And what about those little numbers on the bottoms of plastic containers? Doesn’t that mean “recyclable”? Sort of. Soda bottles, computer keyboards and millions of other plastics can be repurposed to extend their product lifecycle. But in the true, chemical sense of “recyclability” – biomolecules that can be synthesized into a useful material, and then completely converted back to the same molecules simply by heating the bulk material – is unheard of. Until now.


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NASA Just Opened Up Access To 2.95 Million Images Of Earth

NASA Just Opened Up Access To 2.95 Million Images Of Earth | Amazing Science | Scoop.it

For the past 16 years, a Japanese-built instrument aboard a NASA research satellite has been quietly gathering data about Earth’s changing surface. Those changes include everything from volcanic eruptions and massive wildfires to the worst North Korean drought in a century. NASA made the data publicly available on Friday for free — including more than 2.95 million images. The data was previously accessible for a small fee through Japan’s Ministry of Economy, Trade and Industry.

 

The Advanced Spaceborne Thermal Emission and Reflection Radiometer, also known as “ASTER,” measures Earth’s land surface temperature, elevation and the amount of light it reflects across 14 different spectral bands.

 

NASA can use the information to not only examine glacial advances and retreats, but also identify stressed crops, monitor thermal pollution and coral reef degradation, and evaluate wetlands.

 

According to the space agency, a single capture by ASTER covers a square of land about 37 miles wide and 37 miles tall. The instrument has recorded data for 99 percent of Earth’s landmass.


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YEC Geo's curator insight, April 12, 11:16 AM
Absolutely astounding images.  No kidding.
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Particulates pollution: Beware of the danger in your city

Particulates pollution: Beware of the danger in your city | Amazing Science | Scoop.it

We all are aware of the air pollution and its impacts on human life but we may not know how big is the problem. As per a research, air pollution is the 4th biggest cause of the early deaths and it is above the alcohol and drug abuse in the top ten list. It killed 5.5 million people in year 2013.

 

Air pollution is caused by harmful gases (like NOx, SOx, CO), volatile organic compounds, biological molecules and Particulates. Major sources of these pollutants are vehicles, chemical industries and coal & furnace oil based power plants. Many of us will be surprised to see particulates in the lists. These are less known but most dangerous part of air pollution. Years of data compilation and research has revealed the dangers of particulates.

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Stopping malaria … one mosquito at a time

Stopping malaria … one mosquito at a time | Amazing Science | Scoop.it

UCI vector biologist Anthony James and colleagues have developed a genetically modified insect model blocking transmission of the disease – and it may also work on Zika.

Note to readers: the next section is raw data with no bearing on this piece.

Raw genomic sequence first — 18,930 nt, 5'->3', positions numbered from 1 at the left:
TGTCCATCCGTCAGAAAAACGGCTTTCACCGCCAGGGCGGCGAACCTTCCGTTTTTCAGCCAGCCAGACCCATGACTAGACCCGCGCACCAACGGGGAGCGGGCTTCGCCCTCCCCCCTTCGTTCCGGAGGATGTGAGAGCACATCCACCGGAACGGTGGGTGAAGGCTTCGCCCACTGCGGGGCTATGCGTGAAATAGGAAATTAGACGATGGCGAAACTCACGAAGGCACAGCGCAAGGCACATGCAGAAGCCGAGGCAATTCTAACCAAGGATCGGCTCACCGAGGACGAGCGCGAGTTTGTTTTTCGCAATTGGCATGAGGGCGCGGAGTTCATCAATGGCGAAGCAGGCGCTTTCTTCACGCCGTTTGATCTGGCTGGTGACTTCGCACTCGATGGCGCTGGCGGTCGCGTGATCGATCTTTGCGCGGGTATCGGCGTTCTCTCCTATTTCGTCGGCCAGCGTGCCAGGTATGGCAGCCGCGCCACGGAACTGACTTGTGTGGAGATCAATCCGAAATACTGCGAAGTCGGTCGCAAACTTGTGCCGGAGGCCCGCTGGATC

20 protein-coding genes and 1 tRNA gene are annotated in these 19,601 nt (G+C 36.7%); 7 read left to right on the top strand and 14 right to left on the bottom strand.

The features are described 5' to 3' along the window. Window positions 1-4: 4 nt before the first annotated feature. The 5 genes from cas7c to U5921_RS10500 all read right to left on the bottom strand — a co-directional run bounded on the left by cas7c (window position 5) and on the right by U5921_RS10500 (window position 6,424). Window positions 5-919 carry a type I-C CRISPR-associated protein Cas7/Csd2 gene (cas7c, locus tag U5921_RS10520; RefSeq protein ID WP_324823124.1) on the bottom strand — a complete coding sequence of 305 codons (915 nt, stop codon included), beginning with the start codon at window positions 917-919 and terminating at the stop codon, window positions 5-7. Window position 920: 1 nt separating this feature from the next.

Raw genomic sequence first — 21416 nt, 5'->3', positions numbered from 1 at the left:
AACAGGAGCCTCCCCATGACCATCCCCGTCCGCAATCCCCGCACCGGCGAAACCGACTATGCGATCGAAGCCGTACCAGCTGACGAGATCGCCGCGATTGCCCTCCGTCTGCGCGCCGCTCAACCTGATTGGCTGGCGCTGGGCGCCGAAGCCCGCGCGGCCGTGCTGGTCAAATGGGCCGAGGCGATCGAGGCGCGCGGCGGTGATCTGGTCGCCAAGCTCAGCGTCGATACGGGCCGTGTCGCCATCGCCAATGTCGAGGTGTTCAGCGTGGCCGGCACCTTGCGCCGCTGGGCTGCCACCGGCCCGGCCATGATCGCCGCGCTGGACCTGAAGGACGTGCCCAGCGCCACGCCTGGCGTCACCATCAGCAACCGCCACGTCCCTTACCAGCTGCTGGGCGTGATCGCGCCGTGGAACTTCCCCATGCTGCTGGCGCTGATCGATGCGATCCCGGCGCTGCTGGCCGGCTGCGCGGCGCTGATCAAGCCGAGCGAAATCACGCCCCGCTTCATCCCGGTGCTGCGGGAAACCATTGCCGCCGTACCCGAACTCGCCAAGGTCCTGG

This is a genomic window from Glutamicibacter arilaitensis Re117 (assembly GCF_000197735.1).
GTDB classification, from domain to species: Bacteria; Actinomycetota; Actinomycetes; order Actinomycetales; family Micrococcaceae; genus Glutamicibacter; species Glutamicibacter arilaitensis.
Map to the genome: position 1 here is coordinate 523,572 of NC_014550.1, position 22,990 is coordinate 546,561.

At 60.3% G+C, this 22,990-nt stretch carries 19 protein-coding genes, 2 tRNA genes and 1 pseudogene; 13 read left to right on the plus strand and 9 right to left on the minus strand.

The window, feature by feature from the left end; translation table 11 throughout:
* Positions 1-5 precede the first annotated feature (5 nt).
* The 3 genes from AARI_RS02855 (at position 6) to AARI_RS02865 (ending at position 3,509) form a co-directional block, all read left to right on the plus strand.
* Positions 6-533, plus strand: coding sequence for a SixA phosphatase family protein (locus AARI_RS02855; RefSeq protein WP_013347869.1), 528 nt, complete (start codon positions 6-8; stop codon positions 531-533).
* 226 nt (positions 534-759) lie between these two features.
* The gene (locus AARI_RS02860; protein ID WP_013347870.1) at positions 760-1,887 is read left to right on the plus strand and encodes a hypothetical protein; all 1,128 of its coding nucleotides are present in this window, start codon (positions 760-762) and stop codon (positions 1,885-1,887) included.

Anthony James doesn’t dislike mosquitoes. He just doesn’t want them to transmit malaria. The University of California, Irvine vector biologist has earned international acclaim for tinkering with mosquito genetics to prevent diseases such as dengue fever and malaria. The impact of his work could be considerable. Millions of people around the globe are sickened by or die from mosquito-borne ailments, and new insect models that block this transmission could help dramatically improve public health in some of the world’s poorest areas.

 

In 2000, James’ team was the first to create a genetically modified mosquito model. His latest effort is his most promising yet, and it’s gaining widespread attention.

 

He and colleagues from UC San Diego employed a revolutionary genome editing method called Crispr-Cas9 to insert anti-malaria antibodies into a DNA strand of male mosquitoes that controls the development of reproductive organs, rendering them incapable of transmitting malaria. The researchers found that this anti-malarial trait was successfully passed on to 99 percent of the progeny, an astounding number made possible by the Crispr-Cas9 technique. In previous mosquito models genetically modified by James and others via different methods, only half the progeny inherited the anti-disease trait.

 

What this means is that the anti-malaria reproductive DNA could spread through a large mosquito colony much more rapidly, making the use of these altered insects in wild populations potentially much more effective.

 

Last November, the James team published its findings, which garnered great media and scientific attention. In choosing the Crispr-Cas9 method as the 2015 breakthrough of the year, Science magazine highlighted the UCI-UCSD work.

 

“This is a significant step,” says James, Distinguished Professor of molecular biology & biochemistry and microbiology & molecular genetics at UCI. “We know the gene works, and we know this method allows us to efficiently create large populations of mosquitoes unable to transmit malaria.”


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Trillions of trees: Survey of surveys finds 422 trees for every person on Earth

Trillions of trees: Survey of surveys finds 422 trees for every person on Earth | Amazing Science | Scoop.it